Impassioned by his love for Basketball game, a Kashmiri-American youth has been visiting the valley over the last five years to popularize the game by improving the infrastructure and training young Basketball enthusiasts in the state, Umer Beigh reports
Every morning, 31-year-old American born Kashmiri Basketball Coach Shahid Bhat paddles his way from his residence in Nishat to Burn Hall School, Sonawar, on a bicycle to train scores of young amateur Basketball players. While Basketball is among the two most popular sports played in the world after Football, in Kashmir the game is still at a stage of infancy with less popularity in absence of any role models or professional coaches.
Shahid, on the contrary, is striving hard to develop the enthusiasm among youngsters in J&K towards the game. He has already succeeded in making some breakthroughs in the last five years. “I am working to get funds from United States. I know no one is going to fund me here,” he says.
As a kid, Shahid grew up in a society where his friends were closely associated with Basketball. He too became interested in the game at the age of 11. A bachelor in Psychology from University of Kansas, United States, Shahid began playing Basketball from his high school days. “Right from the start, my coaches and opponents used to praise my abilities and my talent was highly recognized,” he says.
His father, Ataullah Bhat, a Psychiatrist at Kansan City Hospital, United Stated and mother Shameema Akhter originally hail from Nishat locality of Srinagar, City. Shahid says he often used to visit Kashmir with them. But he never knew he will end up promoting Basketball in Kashmir.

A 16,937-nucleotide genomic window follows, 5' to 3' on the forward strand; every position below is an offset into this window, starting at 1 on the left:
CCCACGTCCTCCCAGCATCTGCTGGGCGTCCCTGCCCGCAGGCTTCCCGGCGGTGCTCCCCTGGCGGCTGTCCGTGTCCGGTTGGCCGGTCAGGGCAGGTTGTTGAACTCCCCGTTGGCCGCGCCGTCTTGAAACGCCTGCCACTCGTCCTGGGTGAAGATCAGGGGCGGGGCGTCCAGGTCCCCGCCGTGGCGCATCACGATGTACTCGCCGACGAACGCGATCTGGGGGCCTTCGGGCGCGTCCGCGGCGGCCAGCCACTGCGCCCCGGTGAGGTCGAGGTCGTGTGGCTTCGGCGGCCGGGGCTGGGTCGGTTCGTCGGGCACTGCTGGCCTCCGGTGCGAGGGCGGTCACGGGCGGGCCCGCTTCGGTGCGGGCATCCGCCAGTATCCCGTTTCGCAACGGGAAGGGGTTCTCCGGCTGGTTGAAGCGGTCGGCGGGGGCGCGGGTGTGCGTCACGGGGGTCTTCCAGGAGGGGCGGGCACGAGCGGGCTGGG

Four years ago, he had no plan, “I wondered if I had to play Basketball, where should I go. I then searched web to get information but I found no records. It was then I asked myself to step up and promote the game here,” he says.
“First I struggled to create a space for myself in promoting this game on my own. I just needed an opportunity. So I asked my cousin who was studying at DPS School to tell the Principal if I could come there as a volunteer,” he says. The management of the school agreed and for two consecutive days, Shahid went to DPS, Srinagar and trained some students there.
Shahid then returned to United States few months later and he wasn’t sure whether he would return to Kashmir or not. But he always knew that his experience will be useful for the players. “After a few months, I decided to come back with a mission to contribute towards the sports sector of the Kashmir,” he says.
During his third Kashmir visit in 2011, the first initiative he took was to form Srinagar Kashmir Basketball Academy (SKBA). It was the first of its kind platform in Kashmir valley and his intentions paid off well. The academy reached out to many players and many newcomers who wanted to receive coaching became associated with it.
In 2010, he singlehandedly managed to organize biggest Basketball League ever held in Kashmir. “I performed everything without getting a single penny. Around eight major schools of Kashmir signed up for that. I acted as a referee in all the matches, stayed in touch with media, took photographs and even cleaned the court after matches,” he says.
After the league ended successfully, two more tournaments were held in 2011 and 2012. “There are few Basketball courts in Kashmir and most of them are located either in schools or colleges. We can’t use them for private training,” he says.
Shahid is now raising money to develop his personal Basketball court that will provide training to the players of the state. “For making a single court, you need around Rs 10 lakh. But the issue of concern was non-availability of land. Now that too has been solved by my uncle who helped me getting some land near Hajj House in Bemina,” he says.
Many players who play Basketball at school level are of the opinion that they have no awareness about the schedules and activities of Basketball in the state. “During selection time, only few player used to get chance to participate in trails because we never knew when they were held,” Mursalin, a student at Burn Hall school said.
However, Shahid claims that the state’s Jammu and Kashmir Basketball Association is more concerned about the players from Jammu province only. “They hardly step in Kashmir. All their activities are limited for that area.” he says.